HS: More Finns see advantages in Nato membership

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HS: More Finns see advantages in Nato membership

Nato and Finland’s flags at the venue of a meeting between Nato General Secretary Jens Stoltenberg and Finnish Prime Minister Sanna Marin in Helsinki on 25 October 2021. (Jussi Nukari – Lehtikuva)

A GROWING PROPORTION of Finns believe Nato membership would offer advantages to Finland, reveals a survey commissioned by Helsingin Sanomat.

Nearly two-thirds (64%) of respondents estimated that the membership would serve as a deterrent in crises and guarantee military assistance from the defence alliance in the event of an attack against Finland. The proportion has increased by 18 percentage points since February.

A growing proportion (45%) of respondents also estimated that the membership would consolidate the position of Finland relative to Russia. The proportion stood at 27 per cent in February.

The respondents were asked to select any number of eight arguments presented in the survey for both joining and not joining Nato.

Also all of the five other arguments for joining were deemed more convincing than in February: for example, the share of respondents who said the membership would provide access to cutting-edge military technology has risen from 17 to 33 per cent and that of respondents who said the membership would finally cement the natural position of Finland as part of the West from 22 to 31 per cent.

As many as 84 per cent of respondents agreed with at least one argument for joining Nato, representing an increase of 15 points from February. The share of respondents who were convinced by none of the arguments has dropped from 17 to 9 per cent in the last month.

While arguments against Nato membership were found by 84 per cent of respondents, the survey suggests that the shift in public views is not as dramatic in this regard.

The proportion of respondents who gauged that the membership would erode Finnish-Russian relations stayed at 57 per cent and that of respondents who gauged that the membership could cause a conflict on Finnish territory at 41 per cent.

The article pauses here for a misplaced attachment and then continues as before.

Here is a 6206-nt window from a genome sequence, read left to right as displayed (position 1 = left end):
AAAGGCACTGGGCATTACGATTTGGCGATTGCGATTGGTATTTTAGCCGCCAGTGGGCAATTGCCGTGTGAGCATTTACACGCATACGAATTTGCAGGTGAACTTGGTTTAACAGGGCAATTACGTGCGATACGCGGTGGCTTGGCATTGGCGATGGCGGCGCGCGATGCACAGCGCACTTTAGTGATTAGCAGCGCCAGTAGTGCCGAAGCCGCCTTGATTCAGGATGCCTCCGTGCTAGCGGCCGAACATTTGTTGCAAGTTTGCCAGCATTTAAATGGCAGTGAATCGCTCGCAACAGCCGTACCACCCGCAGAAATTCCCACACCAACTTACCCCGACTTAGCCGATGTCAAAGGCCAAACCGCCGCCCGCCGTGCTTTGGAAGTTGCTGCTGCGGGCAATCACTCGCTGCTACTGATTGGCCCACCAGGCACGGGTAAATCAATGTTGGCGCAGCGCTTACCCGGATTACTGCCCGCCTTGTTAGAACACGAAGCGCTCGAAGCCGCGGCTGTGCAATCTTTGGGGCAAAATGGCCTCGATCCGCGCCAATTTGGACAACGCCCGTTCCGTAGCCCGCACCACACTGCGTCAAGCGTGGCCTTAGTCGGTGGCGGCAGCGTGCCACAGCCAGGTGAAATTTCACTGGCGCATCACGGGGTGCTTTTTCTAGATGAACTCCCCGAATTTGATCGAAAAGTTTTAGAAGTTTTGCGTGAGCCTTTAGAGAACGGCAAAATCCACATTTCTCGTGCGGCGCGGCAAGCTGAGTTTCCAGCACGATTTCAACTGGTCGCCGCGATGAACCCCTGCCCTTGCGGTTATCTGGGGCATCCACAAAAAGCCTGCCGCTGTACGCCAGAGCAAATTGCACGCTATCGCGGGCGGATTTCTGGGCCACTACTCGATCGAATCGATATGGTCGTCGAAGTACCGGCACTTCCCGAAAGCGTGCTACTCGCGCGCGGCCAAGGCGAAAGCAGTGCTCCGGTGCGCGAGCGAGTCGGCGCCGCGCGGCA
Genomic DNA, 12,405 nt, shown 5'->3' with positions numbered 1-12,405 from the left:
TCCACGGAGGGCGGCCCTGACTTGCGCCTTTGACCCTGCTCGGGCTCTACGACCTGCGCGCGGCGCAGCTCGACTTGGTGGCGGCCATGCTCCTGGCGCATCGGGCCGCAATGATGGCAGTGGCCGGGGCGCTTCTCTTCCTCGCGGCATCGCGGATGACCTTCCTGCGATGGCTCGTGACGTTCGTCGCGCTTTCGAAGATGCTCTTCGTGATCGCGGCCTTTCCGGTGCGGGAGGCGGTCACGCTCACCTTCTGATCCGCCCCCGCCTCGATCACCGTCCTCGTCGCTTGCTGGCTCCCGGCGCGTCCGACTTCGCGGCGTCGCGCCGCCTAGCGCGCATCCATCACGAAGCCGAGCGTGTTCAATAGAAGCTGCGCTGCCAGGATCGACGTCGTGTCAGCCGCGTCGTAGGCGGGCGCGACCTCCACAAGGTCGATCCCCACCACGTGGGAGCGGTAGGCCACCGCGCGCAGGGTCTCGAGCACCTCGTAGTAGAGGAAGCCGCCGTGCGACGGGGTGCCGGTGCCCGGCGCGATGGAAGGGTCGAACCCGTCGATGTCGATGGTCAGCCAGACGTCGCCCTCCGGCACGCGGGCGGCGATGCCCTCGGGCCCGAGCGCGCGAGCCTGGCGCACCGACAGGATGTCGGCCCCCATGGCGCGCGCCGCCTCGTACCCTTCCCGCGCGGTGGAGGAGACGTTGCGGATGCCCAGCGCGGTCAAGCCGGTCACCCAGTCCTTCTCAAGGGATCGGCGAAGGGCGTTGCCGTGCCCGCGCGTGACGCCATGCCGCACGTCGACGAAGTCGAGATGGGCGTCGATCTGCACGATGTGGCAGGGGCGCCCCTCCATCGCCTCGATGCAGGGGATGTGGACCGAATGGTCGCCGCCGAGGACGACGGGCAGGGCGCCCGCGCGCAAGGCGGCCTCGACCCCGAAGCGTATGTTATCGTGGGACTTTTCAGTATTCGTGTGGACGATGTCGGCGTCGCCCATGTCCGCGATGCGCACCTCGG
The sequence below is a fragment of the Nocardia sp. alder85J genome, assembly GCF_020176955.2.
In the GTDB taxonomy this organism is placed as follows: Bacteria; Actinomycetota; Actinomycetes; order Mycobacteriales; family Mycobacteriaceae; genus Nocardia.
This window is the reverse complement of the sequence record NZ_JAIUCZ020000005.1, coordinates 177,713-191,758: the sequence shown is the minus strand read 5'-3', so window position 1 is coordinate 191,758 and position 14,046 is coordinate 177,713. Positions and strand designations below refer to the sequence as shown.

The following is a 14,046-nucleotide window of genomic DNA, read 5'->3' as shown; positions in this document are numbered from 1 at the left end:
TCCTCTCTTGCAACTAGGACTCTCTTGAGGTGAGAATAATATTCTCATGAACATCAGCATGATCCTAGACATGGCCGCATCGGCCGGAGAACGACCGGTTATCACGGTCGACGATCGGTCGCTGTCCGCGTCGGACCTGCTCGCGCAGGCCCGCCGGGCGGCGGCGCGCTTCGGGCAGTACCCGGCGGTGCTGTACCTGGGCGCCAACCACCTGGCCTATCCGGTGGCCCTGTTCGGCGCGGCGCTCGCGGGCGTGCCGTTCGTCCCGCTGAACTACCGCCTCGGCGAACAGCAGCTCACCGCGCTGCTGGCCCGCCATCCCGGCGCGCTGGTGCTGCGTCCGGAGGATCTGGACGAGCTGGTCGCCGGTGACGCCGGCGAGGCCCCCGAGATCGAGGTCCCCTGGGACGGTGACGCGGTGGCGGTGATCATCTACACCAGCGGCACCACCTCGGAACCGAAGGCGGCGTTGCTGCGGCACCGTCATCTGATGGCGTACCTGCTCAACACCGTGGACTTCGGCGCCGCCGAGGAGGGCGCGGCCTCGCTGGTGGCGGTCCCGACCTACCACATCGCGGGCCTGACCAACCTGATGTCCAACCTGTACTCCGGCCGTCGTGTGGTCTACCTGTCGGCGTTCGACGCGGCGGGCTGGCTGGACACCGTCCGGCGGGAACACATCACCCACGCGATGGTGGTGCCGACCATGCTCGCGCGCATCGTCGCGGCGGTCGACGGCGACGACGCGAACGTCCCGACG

The proportion of respondents who were deterred by the possibility of Finnish troops being deployed to an armed conflict overseas rose from 47 to 52 per cent and that of respondents who were deterred by the possibility that Finland is drawn into an international conflict from 42 to 43 per cent.

Finland losing its role as an intermediary between the East and West was regarded as an argument against the membership by 34 per cent of respondents, compared to 38 per cent in February.

Ten per cent of respondents estimated that none of the eight arguments speak against the membership, representing an increase of three points from the previous survey, conducted before the invasion.

The survey was carried out by Kantar TNS.

The Finnish government has started drafting a government report on foreign and security policy, one element of which is Nato membership. Many political parties have announced they are re-considering their stance on the defence alliance in the wake of the invasion of Ukraine by President Vladimir Putin’s Russia.

“I think Nato membership is the right direction for Finland. Nato membership would be beneficial for us, but we must make sure the path there is safe,” Iiris Suomela, the caretaker chairperson of the Green League, outlined to Helsingin Sanomat on Wednesday.

Anna-Maja Henriksson, the chairperson of the Swedish People’s Party, is the only other ruling party leader to declare her position on the issue, saying she and her party are in favour of the membership.

In the opposition, the National Coalition has announced its support for joining.

Aleksi Teivainen – HT

Source: www.helsinkitimes.fi

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